28 October 2016
The American- led world order relies heavily on institutions such as the International Monetary Fund. The IMF concept, however, is increasingly being challenged. Photo: CNBC
The American- led world order relies heavily on institutions such as the International Monetary Fund. The IMF concept, however, is increasingly being challenged. Photo: CNBC

Why China-led AIIB is a serious challenge to US-led order

The great game between China and America entered a meaningful stage, albeit in a messy way, after Britain, France, Australia and South Korea defied lobbying by the United States and decided to join Beijing’s nascent Asian Infrastructure Investment Bank (AIIB).

With this unexpected assist from an opponent, China easily scored the first goal but it reminded the players that this is only the beginning.

To appreciate China’s strategic success, one needs to examine the post-war world order underwritten by the US.

The American order is an anomaly. It appeals for peace and prosperity for all instead of zero-sum wars and mercantilist trades that have featured in human history.

Whether to unleash the Marshall Plan to a war-torn Europe or hand out generous aid to the Third World via the World Bank, the US offers a vision that is at least as attractive as communism, even though it is at times accused of hypocrisy.

There is only American leadership but not British leadership or Japanese leadership — and leadership is as much about the well-being of followers as that of the leader.

This leadership conferred on the US substantial soft power: the ability to convince the world that what it does is in the interests of others, too.

How does the US go about realizing its vision?

The trick is “institutions”.

By establishing the World Bank, International Monetary Fund (IMF) and the General Agreement on Tariffs and Trade (GATT), present-day World Trade Organization, the Americans have discovered a way to impose power by invitation. Why would countries, for instance, reject financial aid and lower tariffs for their exports?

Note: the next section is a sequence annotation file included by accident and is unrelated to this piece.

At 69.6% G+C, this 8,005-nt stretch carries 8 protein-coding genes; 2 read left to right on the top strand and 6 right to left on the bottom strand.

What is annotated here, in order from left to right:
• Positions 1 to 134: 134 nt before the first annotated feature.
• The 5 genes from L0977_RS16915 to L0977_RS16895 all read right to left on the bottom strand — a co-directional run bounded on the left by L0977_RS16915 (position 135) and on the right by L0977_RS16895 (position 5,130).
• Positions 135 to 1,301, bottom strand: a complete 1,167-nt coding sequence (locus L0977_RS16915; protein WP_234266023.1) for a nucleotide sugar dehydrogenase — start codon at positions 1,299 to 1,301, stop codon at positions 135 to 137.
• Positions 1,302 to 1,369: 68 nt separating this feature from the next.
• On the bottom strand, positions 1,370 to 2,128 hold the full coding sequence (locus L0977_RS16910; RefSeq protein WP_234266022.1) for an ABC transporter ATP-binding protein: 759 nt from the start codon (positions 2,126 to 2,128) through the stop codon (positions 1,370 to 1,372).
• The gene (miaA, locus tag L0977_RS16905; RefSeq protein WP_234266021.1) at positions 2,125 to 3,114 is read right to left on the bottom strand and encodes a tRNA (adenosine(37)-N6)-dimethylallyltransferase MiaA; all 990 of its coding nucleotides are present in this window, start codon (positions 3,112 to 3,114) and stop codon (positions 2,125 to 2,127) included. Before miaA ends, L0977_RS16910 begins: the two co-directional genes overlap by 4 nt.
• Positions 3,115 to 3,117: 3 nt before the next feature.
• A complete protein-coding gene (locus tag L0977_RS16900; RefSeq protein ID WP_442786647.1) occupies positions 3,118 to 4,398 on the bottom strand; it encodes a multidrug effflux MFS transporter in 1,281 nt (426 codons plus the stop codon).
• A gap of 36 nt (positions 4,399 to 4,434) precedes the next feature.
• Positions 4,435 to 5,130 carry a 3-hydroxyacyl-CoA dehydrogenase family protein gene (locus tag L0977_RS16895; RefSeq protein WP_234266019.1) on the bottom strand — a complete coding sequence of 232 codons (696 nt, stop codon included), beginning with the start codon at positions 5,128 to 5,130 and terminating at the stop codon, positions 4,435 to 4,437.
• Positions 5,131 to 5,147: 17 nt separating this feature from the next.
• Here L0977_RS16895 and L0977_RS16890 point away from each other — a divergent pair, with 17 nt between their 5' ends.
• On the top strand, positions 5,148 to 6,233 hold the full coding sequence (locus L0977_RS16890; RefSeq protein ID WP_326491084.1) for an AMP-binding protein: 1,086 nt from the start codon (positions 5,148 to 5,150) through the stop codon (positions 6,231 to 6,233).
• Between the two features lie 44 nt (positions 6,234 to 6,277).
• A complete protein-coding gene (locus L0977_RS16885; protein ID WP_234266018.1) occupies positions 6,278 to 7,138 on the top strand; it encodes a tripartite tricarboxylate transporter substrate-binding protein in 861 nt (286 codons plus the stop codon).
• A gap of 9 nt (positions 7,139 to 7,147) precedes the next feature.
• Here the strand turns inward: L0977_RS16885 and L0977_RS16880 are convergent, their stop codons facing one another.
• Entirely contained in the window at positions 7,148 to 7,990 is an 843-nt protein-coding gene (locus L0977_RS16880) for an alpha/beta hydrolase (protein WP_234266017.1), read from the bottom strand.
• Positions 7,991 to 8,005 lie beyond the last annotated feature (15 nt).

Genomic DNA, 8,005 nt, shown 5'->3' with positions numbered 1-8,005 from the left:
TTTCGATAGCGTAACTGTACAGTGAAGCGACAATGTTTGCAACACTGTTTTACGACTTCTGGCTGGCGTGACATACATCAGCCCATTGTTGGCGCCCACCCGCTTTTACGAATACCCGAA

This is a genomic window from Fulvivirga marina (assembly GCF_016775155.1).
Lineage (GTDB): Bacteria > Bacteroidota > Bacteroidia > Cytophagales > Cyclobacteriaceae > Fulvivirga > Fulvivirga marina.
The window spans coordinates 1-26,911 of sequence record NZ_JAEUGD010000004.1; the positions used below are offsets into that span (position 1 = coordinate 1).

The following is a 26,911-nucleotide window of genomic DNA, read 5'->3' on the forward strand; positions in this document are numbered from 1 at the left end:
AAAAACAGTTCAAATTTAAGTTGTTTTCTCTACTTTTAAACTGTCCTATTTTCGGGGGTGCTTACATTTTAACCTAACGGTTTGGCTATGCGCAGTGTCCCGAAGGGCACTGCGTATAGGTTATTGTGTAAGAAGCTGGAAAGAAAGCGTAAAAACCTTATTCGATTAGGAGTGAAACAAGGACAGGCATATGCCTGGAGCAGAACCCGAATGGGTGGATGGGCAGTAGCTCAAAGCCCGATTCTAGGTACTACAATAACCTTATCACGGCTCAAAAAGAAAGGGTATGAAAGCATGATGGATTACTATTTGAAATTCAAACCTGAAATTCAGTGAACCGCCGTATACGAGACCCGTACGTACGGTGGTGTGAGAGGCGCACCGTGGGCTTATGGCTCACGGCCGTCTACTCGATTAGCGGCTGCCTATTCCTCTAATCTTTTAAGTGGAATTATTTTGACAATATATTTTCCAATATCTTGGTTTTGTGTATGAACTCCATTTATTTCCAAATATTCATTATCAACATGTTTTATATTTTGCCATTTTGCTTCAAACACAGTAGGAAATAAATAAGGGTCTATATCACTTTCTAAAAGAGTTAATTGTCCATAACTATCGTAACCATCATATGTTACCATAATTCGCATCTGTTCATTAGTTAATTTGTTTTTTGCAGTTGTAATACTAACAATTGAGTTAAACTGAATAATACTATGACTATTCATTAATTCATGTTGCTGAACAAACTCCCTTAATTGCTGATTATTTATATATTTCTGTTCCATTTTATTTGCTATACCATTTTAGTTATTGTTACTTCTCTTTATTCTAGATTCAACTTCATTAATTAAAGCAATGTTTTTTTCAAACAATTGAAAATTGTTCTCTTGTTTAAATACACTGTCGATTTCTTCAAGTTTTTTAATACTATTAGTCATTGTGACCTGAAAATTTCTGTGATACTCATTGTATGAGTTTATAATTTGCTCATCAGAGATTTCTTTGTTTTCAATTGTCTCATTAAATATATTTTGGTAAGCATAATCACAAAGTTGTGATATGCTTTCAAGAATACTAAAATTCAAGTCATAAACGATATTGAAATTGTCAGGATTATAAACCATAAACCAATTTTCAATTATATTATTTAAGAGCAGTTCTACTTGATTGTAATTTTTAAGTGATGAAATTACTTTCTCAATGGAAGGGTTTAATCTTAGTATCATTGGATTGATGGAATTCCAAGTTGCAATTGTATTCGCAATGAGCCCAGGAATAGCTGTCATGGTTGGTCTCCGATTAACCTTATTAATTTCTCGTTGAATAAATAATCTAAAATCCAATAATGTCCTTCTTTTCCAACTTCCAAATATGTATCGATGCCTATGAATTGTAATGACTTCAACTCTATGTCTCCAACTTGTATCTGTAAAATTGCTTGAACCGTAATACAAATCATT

International institutions advance American power in the following ways.

First, institutions export the American model of capitalism, mainly by offering “technical advice” and imposing aid conditions.

Second, it regularizes and outsources the conduct of power. The US could unilaterally dictate tariff reduction in every negotiation, for example.

Chief among all, created at the peak of US power, institutions lock in US influence in agenda-setting.

Knowing this, however, other countries would still be interested in US leadership, as long as they share the fruits of prosperity.

This was something that the Soviets failed to offer during the Cold War.

In light of this, the AIIB, together with the New Development Bank (aka the BRICS Development Bank) and the “One Road, One Belt” initiative, can be seen as a Chinese attempt to end the seven-decade-old American order.

By combining the “yang” of military prowess with the “yin” of international economic institutions, China is establishing itself as a superpower-in-waiting whose vision is to foster global economic integration.

By adding the term “Asian” to AIIB’s title, China has skillfully neutralised American and European influences, restricting non-Asian members to 25 per cent of the shares.

The AIIB, of course, has an additional benefit of addressing excessive patriotic sentiment at home.